From Wikipedia, the free encyclopedia
Boston, from the painting by Edward Troye
|Dam||Sister to Tuckahoe|
2. Col. William R. Johnson & James Long
|Trainer||Capt. John Blecher
2. Arthur Taylor
|1955 Hall of Fame inductee|
|Last updated on 10 September 2010|
Boston (1833–1850), was an outstanding Thoroughbred racehorse and a Leading sire in North America three times from 1851 to 1853. He started in about 45 races, winning 40, including 15 in succession. Boston was later one of the initial inductees into the Hall of Fame.
He was a chestnut stallion with a white blaze on his nose, and he was foaled in Richmond, Virginia. Boston was bred by Virginia attorney John Wickham (who had been Aaron Burr's counsel in his trial for treason). He was by the very good racehorse Timoleon (by the great Sir Archy); his dam was named Sister to Tuckahoe, by Ball’s Florizel. Boston was inbred to Diomed in the third generation (3m x 3f). He was a half-brother to the Shylock mare who founded a successful family. They were from the number 40 family, which traced back to the imported mare Kitty Fisher.
As a two-year-old, Boston was lost by his breeder in a card game and was given to Wickham's friend Nathaniel Rives of Richmond to repay his debt of $800. He was named after a popular card game and later given the nickname of "Old Whitenose". Boston had a wilful temperament and was difficult to train. He was sent to the stable of John Belcher, and then to the trainer L. White, and then back to Belcher. White said, "The horse should either be castrated or shot—preferably the latter."
On April 20, 1836, he was entered into a match in Richmond against a colt of White's. Boston ran away with the race, gaining a long lead, only to stop and sulk.
Back under saddle, Boston won fifteen races in succession. From Georgia to New York, he raced until he was a ten-year-old, winning 40 of his 45 starts. In those days, races weren't stakes, graded or otherwise, and they weren't run on specially prepared racecourses. They were heats across open country and 30 of Boston's victories were in these four-miles heats, while another 9 wins were in three-mile heats. Boston had established himself as a great—if tempestuous— race horse and more than once, his then owner (Colonel W.R. Johnson, called the "Napoleon of the Turf") was paid good money not to race, in order to encourage other owners to enter their horses in an event.
Boston versus Fashion Match Race
The accepted wisdom is that Boston lost on his merit only once. In May 1842, he met the filly Fashion, the daughter of Trustee and Bonnets o' Blue, in a well-touted match race at the Union Course on Long Island, New York. 70,000 people witnessed the event. In the first heat, the nine-year-old Boston (carrying 126 pounds) cut open a long, jagged gash on his hip against a rail, and both he and five-year-old Fashion (carrying 111 pounds) were upset by the crowd often surging onto the track. Boston led for three miles, but Fashion won by 60 yards, setting a new world record of 7:32½ for a four-mile heat.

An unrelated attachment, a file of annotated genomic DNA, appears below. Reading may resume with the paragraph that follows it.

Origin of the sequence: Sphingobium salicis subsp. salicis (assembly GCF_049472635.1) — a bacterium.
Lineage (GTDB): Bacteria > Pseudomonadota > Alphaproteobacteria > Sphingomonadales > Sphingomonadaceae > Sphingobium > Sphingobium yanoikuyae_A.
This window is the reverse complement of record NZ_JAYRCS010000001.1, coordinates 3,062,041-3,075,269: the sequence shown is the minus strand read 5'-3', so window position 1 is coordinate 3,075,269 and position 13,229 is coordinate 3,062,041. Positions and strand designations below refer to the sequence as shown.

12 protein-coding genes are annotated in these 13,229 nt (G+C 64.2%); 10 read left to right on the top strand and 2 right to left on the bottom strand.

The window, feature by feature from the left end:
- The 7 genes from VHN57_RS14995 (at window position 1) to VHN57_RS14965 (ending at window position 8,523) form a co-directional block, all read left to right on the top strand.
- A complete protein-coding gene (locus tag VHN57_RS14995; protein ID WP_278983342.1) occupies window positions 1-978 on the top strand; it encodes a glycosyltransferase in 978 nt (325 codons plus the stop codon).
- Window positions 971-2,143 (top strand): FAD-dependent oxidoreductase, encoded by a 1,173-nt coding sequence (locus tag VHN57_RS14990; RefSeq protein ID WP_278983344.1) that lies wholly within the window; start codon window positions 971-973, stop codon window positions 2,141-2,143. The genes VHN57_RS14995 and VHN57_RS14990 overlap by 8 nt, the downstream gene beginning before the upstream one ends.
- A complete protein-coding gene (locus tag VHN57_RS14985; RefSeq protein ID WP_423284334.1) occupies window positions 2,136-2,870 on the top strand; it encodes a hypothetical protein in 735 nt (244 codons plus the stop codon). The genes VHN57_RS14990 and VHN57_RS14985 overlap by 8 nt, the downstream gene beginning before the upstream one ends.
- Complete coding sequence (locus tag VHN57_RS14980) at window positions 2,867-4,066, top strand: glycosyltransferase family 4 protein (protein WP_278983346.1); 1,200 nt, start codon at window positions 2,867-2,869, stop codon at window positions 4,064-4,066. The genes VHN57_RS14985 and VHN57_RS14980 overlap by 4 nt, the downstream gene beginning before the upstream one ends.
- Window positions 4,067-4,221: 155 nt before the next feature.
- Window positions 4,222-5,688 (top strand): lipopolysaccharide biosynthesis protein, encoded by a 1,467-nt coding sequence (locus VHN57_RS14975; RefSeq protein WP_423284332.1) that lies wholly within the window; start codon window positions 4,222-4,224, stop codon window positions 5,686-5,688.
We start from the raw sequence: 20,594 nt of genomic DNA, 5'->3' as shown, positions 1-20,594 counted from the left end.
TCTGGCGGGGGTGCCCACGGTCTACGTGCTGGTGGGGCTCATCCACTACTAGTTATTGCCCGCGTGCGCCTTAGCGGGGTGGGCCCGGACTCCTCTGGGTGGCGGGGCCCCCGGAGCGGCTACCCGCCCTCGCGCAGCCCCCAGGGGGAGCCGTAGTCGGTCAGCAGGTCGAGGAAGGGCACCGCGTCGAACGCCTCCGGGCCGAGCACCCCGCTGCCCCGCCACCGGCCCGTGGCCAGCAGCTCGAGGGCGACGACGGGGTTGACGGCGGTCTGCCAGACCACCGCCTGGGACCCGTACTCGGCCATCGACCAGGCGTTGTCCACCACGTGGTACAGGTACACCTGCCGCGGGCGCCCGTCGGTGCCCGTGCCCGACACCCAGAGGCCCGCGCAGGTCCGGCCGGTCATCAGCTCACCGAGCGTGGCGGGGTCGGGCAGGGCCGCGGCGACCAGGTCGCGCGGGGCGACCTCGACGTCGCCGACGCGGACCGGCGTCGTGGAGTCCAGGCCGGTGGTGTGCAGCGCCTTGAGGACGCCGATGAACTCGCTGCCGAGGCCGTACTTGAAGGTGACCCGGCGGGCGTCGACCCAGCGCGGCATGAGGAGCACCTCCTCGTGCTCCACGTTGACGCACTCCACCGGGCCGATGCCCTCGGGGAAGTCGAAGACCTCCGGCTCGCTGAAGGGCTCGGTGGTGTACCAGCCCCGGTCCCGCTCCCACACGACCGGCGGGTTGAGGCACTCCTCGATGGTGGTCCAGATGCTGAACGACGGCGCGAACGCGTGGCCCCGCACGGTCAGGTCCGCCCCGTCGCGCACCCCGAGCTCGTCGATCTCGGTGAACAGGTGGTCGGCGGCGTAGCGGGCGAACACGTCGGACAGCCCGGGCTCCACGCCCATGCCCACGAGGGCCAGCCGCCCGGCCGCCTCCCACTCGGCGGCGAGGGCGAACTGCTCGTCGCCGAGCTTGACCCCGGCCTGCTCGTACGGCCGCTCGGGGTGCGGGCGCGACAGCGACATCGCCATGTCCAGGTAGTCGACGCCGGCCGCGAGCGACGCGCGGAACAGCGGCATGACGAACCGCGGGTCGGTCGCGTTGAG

Boston was the leading sire in 1841, 1842 and 1843, beginning his stud career even before he raced against Fashion. (He'd covered 42 mares before the match at $100 each.) He stood, at first, in Hanover County, Virginia, then in Washington, D. C., and was then led over the mountains to Kentucky where he spent his last seasons in Woodford County, Kentucky. It was in Kentucky that he was finally bred with mares of good quality, which enabled him to become a leading sire. He was also a sire of trotters.
Some Boston’s noted progeny were:
- Ringgold, an outstanding galloper and sire of Tipperary (sire of Belmont Stakes winner Calvin)
- Commodore who became a good sire
- Lexington, foaled in 1850 after Boston’s death. He became America's leading sire for 16 years and maintained his sire-line through Norfolk 1861 - Emperor Of Norfolk 1885 - Americus 1892 to Golden Rod (GB) 1906. Lexington’s progeny captured a record seven Triple Crowns as well as a nine Travers Stakes races.
By 1849, Boston was blind and in such poor health he could stand only with the aid of a harness. He was found dead in his stall on January 31, 1850, blind and emaciated from illness. His two best sons, Lexington and Lecomte, were born in the spring after his death.
- Morris, Simon; Tesio Power 2000 - Stallions of the World, Syntax Software
- Bobinski, Captain Kazimierz & Zamoyski, Lt-Colonel Stefan Count; Volume I: Family Table of Racehorses, New York Jockey Club, 1953
- Thoroughbred Bloodlines: Boston Retrieved 2010-9-13
- Thoroughbred Heritage: Boston Retrieved 2010-9-13
- Montgomery, E.S, "The Thoroughbred", Arco, New York, 1973 ISBN 0-668-02824-6
- Thoroughbred Heritage: BostonvsFashion Retrieved 2010-9-13
- National Museum of Racing and Hall of Fame Archived August 8, 2010, at the Wayback Machine. Retrieved 2010-9-13